The painter of the future wil be a colorist of a kind never seen before, and that will occur in the next generation. And without doubt it is through color that I have little by little become acquainted with the Immaterial. The outward influences which have impelled me to persue this monochromatic path as far as the immateriality of today, are multiple: the reading of the journal of Delacroix, that champion of color, whose work lies at the source of contemporary lyric painting; then a study of the position of Delacroix in relation to Ingres, champion of an academic art which fostered line and all its consequences, which in my opinion have brought today's art to the crisis of form, as in the beautiful and grandiose but dramatic adventure of Malevich or Mondrian's insoluble problem of spatial organization, which has encouraged the polychrome architecture from which our contemporary urban developments suffer so atrociously; finally, and above all, I received a profound shock when I discovered in the Basilica of Saint Francis of Assisi frescoes which are scrupulously monochromatic, uniform and blue, which I believe may be attributed to Giotto (but which might be by some of his pupils, or else by some follower of Cimabué or even one of the artists of the school of Siena, though the blue of which I speak is just of the same character and the same quality as the blue in the skies og Giotto which may be admired in the same basilica on the floor above). Were one to acknowledge that Giotto may have had only the figurative intention of showing a clear, cloudless sky, that intention is nevertheless definitely monochromatic.
I unhappily did not have the pleasure of discovering the writings of Gaston Bachelard till very late, only last year in the month of April 1958. To the question which is often asked me - why did you choose blue? - I will reply by borrowing yet again from Gaston Bachelard that marvelous passage concerning blue from his book Air and Dreams. This is primarily a Mallarmean document in which the poet, living in 'contetented world-weariness amidst oblivious tarns', suffers from the irony of blueness. He perceives an excessively hostile blueness which strives with an indefatigable hand to 'fill the gaping blue holes wickedly made by birds'. In the realm of the blue air more than anywhere else one feels that the world is accessible to the most unlimited reverie. It is then that a reverie assumes true depth. The blue sky yawns beneath the dreams, the dream escapes from the two-dimensional image; soon in a paradoxical way the airborne dream exists only in depth, while the two other dimensions, in which picturesque and painted reverie are entertained, lose all visionary interest. The world is thus on the far side of an unsilvered mirror, there is an imaginary beyond, a beyond pure and insubstantial, and that is the dwelling place of Bachelard's beautiful phrase: 'First there is nothing, next there is a depth of nothingness, then a profundity of blue'...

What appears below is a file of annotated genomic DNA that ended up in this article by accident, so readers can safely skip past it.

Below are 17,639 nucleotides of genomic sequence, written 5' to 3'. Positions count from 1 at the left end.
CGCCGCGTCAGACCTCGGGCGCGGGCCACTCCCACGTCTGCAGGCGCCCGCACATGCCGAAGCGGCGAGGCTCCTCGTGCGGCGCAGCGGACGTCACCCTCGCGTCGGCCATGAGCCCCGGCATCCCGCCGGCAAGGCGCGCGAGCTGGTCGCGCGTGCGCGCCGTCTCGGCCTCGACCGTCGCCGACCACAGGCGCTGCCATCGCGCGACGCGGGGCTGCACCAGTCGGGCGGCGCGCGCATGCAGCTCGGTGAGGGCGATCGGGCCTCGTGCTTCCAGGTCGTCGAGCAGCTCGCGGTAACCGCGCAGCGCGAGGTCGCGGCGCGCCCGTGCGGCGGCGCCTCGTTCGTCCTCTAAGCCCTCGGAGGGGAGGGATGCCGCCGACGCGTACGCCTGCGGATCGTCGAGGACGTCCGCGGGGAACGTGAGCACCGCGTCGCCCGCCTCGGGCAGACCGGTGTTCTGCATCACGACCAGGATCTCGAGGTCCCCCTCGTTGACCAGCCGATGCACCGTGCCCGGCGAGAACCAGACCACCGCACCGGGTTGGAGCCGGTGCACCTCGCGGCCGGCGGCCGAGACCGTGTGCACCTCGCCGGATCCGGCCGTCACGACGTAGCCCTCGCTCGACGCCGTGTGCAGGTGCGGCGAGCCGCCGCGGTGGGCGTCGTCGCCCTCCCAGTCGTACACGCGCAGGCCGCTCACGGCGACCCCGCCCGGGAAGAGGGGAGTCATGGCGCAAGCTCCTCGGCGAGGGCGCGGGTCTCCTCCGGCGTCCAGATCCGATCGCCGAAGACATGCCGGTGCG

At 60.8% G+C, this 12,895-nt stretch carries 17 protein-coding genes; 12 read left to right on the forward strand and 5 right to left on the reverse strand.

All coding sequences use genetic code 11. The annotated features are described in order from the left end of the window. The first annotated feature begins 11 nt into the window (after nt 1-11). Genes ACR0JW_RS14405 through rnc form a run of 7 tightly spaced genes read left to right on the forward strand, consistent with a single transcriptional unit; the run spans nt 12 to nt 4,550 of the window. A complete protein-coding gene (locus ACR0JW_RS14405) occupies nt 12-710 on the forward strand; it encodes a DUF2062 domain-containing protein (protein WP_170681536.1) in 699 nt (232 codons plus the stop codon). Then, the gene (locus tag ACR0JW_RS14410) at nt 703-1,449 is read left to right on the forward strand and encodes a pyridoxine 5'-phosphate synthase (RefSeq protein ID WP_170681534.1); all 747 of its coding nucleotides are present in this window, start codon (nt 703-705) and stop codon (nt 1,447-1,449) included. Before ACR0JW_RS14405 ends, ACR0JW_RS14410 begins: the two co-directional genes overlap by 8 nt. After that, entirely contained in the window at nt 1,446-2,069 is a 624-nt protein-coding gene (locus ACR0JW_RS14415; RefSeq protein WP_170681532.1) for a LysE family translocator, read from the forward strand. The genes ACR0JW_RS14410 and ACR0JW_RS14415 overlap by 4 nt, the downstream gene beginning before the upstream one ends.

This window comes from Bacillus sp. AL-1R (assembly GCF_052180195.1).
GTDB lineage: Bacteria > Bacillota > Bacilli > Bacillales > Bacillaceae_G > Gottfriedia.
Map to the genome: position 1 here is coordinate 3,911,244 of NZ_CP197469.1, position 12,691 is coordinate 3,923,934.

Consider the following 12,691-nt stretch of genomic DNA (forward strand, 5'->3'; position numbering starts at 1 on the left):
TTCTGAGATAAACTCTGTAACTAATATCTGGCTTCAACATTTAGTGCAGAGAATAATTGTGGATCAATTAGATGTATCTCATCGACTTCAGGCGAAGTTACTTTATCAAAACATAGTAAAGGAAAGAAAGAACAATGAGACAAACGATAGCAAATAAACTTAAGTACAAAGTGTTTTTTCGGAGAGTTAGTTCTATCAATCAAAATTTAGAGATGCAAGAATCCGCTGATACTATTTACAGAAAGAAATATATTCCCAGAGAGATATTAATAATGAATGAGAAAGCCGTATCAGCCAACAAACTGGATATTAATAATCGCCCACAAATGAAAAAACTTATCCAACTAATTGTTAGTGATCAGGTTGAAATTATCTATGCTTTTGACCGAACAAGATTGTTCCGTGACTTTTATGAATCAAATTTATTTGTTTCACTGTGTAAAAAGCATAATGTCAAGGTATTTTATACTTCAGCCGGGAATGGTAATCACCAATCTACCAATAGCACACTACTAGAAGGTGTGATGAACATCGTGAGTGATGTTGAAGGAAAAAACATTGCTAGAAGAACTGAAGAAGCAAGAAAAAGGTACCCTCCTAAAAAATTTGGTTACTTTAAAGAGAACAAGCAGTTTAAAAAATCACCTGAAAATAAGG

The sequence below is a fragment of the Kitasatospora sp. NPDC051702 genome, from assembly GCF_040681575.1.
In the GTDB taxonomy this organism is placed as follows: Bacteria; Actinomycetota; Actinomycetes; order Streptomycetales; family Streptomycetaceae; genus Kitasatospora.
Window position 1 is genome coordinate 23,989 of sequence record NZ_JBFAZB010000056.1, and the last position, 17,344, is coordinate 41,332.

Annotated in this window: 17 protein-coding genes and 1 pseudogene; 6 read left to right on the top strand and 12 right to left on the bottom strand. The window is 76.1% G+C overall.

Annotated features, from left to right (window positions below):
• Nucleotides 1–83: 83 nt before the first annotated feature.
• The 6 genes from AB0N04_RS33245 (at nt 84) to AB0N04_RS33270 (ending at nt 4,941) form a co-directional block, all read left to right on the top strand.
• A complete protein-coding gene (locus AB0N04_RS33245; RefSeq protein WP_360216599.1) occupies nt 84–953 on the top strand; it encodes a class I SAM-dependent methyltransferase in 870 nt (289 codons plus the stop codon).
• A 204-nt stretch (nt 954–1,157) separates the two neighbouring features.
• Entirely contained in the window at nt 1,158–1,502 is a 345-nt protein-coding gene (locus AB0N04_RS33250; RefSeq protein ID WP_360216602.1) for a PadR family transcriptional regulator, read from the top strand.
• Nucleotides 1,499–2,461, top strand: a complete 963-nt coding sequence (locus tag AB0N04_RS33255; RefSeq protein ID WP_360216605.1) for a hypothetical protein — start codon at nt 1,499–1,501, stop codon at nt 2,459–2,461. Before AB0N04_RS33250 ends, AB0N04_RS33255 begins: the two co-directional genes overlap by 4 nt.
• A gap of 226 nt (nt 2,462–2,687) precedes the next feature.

Blue has no dimension, it is beyond dimensions, whereas the other colors are not. There are pre-psychological expanses, red, for example, presupposing a site radiating heat. All colors arouse specific associative ideas, psychologically material or tangible, while blue suggests at most the sea and sky, and they, after all, are in actual, visble nature what is most abstract.

Art in theorie, 1900-1990: an anthology of changing ideas, edited by Charles Harrison & Paul Wood, Oxford 1995, blz.: 803/805.